No one from New Orleans will forget August 29, 2005. Hurricane Katrina hit the coasts of Louisiana and Mississippi with devastating force causing a nightmare for those who didn't or couldn't evacuate. In the aftermath, many left the city to continue their lives in other places.
Kelly Faris intended to ride out the storm in her New Orleans home. But, as Katrina approached, she carefully watched weather reports and decided at the last minute to evacuate. Her escape had her driving away with thousands of others.
“I had waited so long to leave that I was actually in the counter-flow lane. So, I was driving up the interstate at night , pitch black on the wrong side. It just feels strange." said Faris.
Eighteen hours after her journey began, she arrived at her parents' house in Fayetteville, GA. Faris soon returned to New Orleans to find her neighborhood and her house in ruins. For a year, she traveled back and forth, each time carrying supplies in a cooler since there was no power or water. Most of her belongings were destroyed by the flood waters, which can been seen marking the walls in pictures she has of her old house.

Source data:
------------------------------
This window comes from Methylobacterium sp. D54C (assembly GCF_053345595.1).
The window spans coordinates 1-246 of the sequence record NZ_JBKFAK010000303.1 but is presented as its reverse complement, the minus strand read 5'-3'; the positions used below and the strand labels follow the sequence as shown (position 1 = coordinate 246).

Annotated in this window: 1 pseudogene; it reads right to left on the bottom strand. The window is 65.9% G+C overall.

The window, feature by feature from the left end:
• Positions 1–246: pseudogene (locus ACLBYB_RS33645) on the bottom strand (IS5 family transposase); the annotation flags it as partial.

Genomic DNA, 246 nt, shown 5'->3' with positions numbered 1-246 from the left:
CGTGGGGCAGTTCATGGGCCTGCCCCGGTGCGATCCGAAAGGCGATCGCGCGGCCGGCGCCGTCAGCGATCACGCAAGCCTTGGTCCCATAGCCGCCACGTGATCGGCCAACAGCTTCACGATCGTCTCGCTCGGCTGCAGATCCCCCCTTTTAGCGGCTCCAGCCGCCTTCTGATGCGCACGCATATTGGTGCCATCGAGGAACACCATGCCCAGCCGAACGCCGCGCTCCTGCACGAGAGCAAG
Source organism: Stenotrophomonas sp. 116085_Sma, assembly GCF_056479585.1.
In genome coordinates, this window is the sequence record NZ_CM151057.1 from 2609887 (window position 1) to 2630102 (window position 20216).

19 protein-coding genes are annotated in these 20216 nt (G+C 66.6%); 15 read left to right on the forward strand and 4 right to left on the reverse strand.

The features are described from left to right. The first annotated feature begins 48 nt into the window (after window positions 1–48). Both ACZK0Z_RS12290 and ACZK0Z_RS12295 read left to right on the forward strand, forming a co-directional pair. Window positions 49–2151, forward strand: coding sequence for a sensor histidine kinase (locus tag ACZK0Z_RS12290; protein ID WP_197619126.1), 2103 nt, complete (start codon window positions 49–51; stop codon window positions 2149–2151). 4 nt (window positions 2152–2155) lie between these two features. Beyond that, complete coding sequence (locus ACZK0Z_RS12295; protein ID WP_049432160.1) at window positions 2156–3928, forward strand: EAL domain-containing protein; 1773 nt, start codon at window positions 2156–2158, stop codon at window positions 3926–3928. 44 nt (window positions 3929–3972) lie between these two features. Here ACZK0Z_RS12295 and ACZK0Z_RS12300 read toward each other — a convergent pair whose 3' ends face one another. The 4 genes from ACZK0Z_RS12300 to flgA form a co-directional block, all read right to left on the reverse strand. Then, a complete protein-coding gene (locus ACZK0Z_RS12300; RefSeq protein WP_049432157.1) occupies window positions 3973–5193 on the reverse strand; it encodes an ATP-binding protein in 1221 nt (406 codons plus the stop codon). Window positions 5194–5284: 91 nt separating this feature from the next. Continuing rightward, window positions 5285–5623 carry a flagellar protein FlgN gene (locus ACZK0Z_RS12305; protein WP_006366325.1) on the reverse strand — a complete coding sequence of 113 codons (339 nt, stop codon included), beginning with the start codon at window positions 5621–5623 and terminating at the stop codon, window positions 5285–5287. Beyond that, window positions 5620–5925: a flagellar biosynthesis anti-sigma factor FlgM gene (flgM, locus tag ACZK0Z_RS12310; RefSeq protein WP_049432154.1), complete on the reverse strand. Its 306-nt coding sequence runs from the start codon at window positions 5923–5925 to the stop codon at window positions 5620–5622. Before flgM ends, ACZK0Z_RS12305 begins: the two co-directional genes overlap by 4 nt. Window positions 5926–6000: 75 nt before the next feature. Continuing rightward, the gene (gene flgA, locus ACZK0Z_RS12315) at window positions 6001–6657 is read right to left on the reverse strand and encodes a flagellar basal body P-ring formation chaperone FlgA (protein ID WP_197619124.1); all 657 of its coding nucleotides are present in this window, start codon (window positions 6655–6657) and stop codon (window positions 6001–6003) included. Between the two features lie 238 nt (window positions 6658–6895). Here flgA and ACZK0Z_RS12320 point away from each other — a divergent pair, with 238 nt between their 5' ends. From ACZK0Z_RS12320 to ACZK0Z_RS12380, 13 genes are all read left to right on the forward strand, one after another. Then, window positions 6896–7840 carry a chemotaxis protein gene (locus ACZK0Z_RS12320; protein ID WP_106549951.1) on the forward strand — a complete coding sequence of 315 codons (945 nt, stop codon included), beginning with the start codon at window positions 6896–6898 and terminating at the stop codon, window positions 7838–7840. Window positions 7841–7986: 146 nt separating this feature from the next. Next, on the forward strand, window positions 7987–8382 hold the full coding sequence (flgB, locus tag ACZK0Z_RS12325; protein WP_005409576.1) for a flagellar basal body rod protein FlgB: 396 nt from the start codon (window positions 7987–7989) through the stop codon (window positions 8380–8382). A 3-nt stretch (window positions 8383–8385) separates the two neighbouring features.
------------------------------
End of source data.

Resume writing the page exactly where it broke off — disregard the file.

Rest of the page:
Faris decided to stay in Fayetteville and resume her life. It took her a while to get on her feet and she worked odd jobs until she could resume her career in real estate. She collected every article and every book she could find on Hurricane Katrina. She even kept e-mails from friends who endured the nightmare of the storm's immediate aftermath. She reads a note from a neighbor whose husband stayed behind to help board up houses of elderly neighbors. The e-mail says he and two friends hunkered down in a house and defended themselves from roving gangs with weapons.
"They finally made a run for it and had to shoot their way out to keep from being carjacked!" the e-mail read.
She never lost hope, though. Faris believed in the heart of the city and saw help come in from all over the country. She said religious organizations set up and were most helpful. Law enforcement and rescue from states as far away as New York arrived to help. The destruction from Hurricane Katrina was legendary, but so was the recovery. She still returns from time to time. She said she loves the food, the music and the soul of New Orleans.
Even though she lost most of her possessions, she considers herself lucky.
“I have a warm and loving family I was able to go to. A lot of people didn't have anyone to help them start over. You have to dig deep. put that smile on your face and keep trying. "